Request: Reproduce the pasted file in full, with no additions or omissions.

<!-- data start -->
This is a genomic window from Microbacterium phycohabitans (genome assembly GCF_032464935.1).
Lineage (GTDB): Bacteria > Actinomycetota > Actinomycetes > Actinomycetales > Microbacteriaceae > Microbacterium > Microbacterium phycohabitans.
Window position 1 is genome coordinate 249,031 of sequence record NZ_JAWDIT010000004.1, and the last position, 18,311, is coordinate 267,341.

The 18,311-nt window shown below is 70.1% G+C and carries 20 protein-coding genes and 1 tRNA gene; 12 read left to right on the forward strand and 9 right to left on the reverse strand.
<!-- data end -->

This is a genomic window from Microbacterium phycohabitans (genome assembly GCF_032464935.1).
Lineage (GTDB): Bacteria > Actinomycetota > Actinomycetes > Actinomycetales > Microbacteriaceae > Microbacterium > Microbacterium phycohabitans.
Window position 1 is genome coordinate 249,031 of sequence record NZ_JAWDIT010000004.1, and the last position, 18,311, is coordinate 267,341.

The 18,311-nt window shown below is 70.1% G+C and carries 20 protein-coding genes and 1 tRNA gene; 12 read left to right on the forward strand and 9 right to left on the reverse strand.